For local leaders in the Jewish community, Hanukkah couldn’t come at a better time.

The celebratory eight-day festival of lights, symbolized by the candles of the menorah, arrives Sunday night amid a darkening climate of anti-Semitism in America.

“There’s no question that we’re putting our menorahs out,” says Rabbi Ita Paskind of Norwalk’s Congregation Beth El. “In fact, we are doubling down being out and proud about putting our religion on display.”

At the same time, there is no denying that some families are being pulled in opposing directions this holiday season, five weeks since the deadliest attack on the Jewish community in American history at a Pittsburgh synagogue.

On the one hand, some families feel the practical need to be circumspect and conscientious about safety, with anti-Semitic hate crimes on the rise. On the other hand, families feel the spiritual need to be conspicuous about a Jewish tradition such as Hanukkah, which calls for celebrations to be public.

“I have been getting a lot of calls from people who are worried, asking ‘Is there a danger?’” says Andy Friedland, associate director of the Connecticut chapter of the Anti-Defamation League. “But there is something to be said about saying ‘We won’t go into hiding, and we will be proud of who we are.’”

At stake is how free families feel they can be at a time in America when more people are being targeted for living their lives as themselves.

The slaying of 11 people and wounding of seven others at the Tree of Life synagogue in October by a gunman who told police “All these Jews need to die,” punctuated an alarming set of recent statics about the rise of hate crimes in America.

An annual FBI report in November showed a 37 percent spike in crimes against Jews and Jewish institutions in 2017, as part of an overall 17 percent jump in hate crimes, for example.

The ADL followed that report with a study documenting a rise in anti-immigrant extremism in America over the last decade, and a correlating rise in anti-Semitism.

Locally, swastikas have caused consternation in Wilton and Ridgefield. And in Woodbridge, educators are cracking down on what Jewish students called a climate of anti-Semitism at Amity High School.

In New Milford, Matthew Abel says it’s hard to speak for every Jewish family’s reaction to the rise of hate, except to say that it is not making families reluctant to put a menorah in the window.

“Just because we are Jews and there is this rise of anti-Semitism and hate crimes doesn’t mean we are more fearful of who we are,” said Abel, who attends Temple Sholom. “We don’t forget what happened to us in the past, and we won’t sit by and let some extremist scare us into hiding.”

Holiday of defiance

As a holiday, Hanukkah is not as important on the Jewish calendar as the high holy days of Rosh Hashana and Yom Kippur. And on the popular culture level, Hanukkah is usually associated with the dreidel spinning toy, or traditional treats such as potato pancakes and jelly doughnuts.

But the holiday is rooted in deeper traditions of resilience and deliverance. It dates 2,000 years ago, when Jewish patriots liberated the temple in Jerusalem from oppressors, and a menorah stayed lit for eight days on only one day’s supply of oil.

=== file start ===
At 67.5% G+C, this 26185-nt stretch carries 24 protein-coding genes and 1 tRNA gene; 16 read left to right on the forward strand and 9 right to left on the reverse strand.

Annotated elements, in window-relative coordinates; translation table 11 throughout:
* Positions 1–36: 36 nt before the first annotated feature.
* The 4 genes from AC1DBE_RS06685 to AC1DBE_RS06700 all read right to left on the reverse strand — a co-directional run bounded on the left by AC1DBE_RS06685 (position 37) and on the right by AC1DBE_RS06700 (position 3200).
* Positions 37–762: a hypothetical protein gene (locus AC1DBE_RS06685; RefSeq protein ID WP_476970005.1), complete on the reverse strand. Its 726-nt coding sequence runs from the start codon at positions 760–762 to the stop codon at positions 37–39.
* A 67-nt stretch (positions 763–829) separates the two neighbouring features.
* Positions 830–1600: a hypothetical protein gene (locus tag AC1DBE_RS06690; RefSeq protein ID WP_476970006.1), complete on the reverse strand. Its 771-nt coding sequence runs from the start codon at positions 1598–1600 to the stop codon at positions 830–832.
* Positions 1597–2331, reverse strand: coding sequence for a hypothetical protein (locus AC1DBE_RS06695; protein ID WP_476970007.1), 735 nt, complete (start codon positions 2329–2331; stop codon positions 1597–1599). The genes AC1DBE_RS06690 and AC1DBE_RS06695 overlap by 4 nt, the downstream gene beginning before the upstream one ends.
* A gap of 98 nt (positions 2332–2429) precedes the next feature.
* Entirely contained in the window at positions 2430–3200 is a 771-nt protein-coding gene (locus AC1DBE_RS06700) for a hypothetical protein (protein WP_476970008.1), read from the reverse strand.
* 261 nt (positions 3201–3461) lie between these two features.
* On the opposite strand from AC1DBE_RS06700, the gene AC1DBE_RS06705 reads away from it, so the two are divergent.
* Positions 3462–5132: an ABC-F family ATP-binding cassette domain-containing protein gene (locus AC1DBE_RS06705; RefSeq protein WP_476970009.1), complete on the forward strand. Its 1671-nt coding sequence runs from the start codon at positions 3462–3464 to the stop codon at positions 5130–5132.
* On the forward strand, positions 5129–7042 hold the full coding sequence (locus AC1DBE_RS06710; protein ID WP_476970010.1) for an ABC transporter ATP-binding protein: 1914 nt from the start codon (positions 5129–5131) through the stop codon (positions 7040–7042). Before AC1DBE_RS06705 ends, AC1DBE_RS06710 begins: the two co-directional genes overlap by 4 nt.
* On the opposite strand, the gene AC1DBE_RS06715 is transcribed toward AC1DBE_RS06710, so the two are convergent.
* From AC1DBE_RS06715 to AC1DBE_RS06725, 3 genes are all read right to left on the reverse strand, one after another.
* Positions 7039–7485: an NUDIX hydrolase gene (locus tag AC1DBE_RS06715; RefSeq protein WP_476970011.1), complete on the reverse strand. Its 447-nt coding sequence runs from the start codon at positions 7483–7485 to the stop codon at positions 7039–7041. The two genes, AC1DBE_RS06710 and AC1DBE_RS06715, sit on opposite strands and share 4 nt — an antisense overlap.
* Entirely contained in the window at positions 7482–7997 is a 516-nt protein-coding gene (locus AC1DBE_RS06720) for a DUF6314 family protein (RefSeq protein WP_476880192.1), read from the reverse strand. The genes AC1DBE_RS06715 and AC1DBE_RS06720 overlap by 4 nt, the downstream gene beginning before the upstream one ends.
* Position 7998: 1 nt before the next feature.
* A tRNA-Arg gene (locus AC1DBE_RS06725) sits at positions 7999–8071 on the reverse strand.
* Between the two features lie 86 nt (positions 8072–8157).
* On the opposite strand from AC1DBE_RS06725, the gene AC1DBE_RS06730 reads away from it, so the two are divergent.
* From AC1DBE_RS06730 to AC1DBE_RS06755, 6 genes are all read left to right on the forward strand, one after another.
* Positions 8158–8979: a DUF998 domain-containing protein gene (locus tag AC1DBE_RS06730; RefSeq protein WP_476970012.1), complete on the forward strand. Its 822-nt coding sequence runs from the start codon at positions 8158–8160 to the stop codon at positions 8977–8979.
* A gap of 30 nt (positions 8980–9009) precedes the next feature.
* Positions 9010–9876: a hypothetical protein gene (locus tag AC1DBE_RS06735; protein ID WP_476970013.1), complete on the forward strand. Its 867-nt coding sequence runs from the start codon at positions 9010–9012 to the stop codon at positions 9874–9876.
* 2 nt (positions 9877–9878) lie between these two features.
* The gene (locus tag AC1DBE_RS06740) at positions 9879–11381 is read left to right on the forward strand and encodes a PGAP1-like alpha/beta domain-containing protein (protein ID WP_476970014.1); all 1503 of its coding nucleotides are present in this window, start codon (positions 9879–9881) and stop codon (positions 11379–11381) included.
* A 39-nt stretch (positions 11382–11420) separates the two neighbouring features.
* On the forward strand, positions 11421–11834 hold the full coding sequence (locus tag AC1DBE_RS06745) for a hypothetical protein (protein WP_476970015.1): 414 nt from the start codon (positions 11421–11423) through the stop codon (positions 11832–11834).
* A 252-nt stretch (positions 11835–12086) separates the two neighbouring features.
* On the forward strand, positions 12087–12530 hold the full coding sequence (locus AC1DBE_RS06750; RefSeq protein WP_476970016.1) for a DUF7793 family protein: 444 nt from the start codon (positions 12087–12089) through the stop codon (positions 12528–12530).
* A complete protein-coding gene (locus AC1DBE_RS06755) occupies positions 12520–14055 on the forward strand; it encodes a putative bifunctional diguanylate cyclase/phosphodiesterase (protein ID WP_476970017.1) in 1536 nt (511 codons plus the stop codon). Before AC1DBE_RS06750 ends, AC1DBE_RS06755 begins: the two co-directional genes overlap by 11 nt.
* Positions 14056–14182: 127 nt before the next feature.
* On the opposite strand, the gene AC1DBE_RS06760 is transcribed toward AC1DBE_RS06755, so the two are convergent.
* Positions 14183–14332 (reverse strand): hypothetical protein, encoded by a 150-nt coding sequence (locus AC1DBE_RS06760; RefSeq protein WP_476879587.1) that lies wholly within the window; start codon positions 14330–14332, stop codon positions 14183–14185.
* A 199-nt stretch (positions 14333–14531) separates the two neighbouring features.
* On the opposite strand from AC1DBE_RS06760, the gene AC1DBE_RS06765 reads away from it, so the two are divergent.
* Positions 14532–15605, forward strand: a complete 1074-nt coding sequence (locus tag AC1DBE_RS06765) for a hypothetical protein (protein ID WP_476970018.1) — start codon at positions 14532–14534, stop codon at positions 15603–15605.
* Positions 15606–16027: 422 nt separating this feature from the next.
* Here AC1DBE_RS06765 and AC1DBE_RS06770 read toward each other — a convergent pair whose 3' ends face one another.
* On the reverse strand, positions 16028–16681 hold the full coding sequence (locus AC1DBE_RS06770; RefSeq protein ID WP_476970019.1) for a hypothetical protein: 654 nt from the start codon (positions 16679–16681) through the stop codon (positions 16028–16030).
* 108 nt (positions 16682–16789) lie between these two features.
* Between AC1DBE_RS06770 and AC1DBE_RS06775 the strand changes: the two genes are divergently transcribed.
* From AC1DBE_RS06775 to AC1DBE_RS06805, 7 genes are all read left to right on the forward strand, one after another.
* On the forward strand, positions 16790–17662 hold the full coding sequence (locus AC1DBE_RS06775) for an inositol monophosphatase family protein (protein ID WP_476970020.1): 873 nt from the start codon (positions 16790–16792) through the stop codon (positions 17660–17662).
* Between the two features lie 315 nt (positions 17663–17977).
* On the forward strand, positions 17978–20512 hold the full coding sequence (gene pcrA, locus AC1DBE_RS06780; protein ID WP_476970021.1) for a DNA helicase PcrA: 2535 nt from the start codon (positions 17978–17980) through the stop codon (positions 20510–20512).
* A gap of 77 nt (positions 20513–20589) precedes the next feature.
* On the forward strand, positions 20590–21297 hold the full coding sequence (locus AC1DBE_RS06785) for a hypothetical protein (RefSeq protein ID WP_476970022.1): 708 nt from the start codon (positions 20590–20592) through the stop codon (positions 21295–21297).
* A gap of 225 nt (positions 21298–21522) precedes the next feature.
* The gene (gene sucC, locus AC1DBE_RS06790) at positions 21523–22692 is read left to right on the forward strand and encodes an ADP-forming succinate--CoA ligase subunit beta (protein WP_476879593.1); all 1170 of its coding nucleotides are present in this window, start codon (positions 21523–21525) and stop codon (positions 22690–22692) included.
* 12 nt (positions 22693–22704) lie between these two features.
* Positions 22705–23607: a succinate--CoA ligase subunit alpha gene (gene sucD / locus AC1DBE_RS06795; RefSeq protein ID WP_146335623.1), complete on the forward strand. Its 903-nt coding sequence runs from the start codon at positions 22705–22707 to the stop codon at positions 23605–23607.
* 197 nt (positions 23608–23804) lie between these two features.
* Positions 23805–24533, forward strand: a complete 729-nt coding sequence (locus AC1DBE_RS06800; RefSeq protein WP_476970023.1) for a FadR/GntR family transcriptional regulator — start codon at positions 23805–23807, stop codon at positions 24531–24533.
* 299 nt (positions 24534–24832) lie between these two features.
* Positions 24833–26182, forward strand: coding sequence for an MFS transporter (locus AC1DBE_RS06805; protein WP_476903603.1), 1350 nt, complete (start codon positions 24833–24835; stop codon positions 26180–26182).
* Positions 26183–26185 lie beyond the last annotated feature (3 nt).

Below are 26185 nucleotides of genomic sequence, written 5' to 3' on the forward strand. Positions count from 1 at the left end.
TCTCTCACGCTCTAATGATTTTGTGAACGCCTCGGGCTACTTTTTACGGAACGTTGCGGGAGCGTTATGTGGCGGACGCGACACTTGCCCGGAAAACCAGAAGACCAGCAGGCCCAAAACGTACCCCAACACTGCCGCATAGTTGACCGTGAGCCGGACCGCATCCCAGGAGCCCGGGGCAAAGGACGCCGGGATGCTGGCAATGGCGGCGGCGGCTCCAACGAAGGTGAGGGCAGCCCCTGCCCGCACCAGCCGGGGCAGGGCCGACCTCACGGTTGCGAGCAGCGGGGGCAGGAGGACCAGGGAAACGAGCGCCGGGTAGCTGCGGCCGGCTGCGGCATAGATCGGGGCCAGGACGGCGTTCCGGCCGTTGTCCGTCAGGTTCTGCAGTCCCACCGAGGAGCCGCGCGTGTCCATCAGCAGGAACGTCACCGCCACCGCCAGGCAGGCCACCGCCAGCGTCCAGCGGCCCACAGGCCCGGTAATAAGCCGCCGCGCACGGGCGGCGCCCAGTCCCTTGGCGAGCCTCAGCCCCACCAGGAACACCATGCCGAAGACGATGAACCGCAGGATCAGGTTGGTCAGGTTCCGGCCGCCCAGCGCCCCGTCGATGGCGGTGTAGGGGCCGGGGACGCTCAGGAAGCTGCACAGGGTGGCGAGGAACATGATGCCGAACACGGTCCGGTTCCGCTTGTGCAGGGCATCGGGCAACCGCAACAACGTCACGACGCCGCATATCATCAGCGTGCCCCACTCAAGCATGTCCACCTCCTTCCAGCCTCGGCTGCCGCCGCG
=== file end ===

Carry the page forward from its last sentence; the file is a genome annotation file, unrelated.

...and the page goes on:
In that spirit, says Rabbi Ari Rosenberg of New Milford’s Temple Sholom, Hanukkah has always been a holiday of defiance.

“From its earliest inception over 2,000 years ago, when the Maccabees fought the Hellenists who had desecrated our holy Temple, Hanukkah has been a holiday to celebrate Jewish pride,” Rosenberg said. “We are all grieving in the aftermath of the tragedy at the Tree of Life synagogue, but we honor the memory of the eleven good people who perished there when we proudly observe traditions as they would.”

Rabbi Shlame Landa of Chabad of Fairfield agrees.

“Hanukkah is all about light: we kindle the light of the menorah because a little bit of light can dispel a lot of darkness,” said Landa. “Of course we have to take all safety precautions and take security seriously, but at the same time we cannot go into hiding - it is especially important for young people to see this.”

Chabad of Fairfield is among the scores of Jewish organizations and houses of worship here, across the United States and in 100 countries throughout the world that will host public Hanukkah events, starting at sundown on Sunday.

In Danbury, the United Jewish Center will mark the first night of Hanukkah with an outdoor menorah lighting and a celebration.

“The light represents the hope and faith and the resiliency of the Jewish people in dark times, which is very fitting for what is going on in this country,” said Rabbi Stefan Tiwy.

He added that the goal was to find a balance between taking extra security precautions and preserving the openness of the holiday.

At Chabad Lubavitch of Greenwich, Rabbi Yossi Deren agreed that the public menorah lighting dimension of the holiday was important to preserve, noting that before a movement to elevate Hanukkah’s profile in the 1970s the 1980s, it was little known.

“What happened was every Jewish man, woman and child could look up in their city or their small town and see the shining light of the menorah brightening the dark winter night, literally,” Deren said. “Figuratively, what that did was spread the message of Hanukkah about the power of light to dispel the darkness.”

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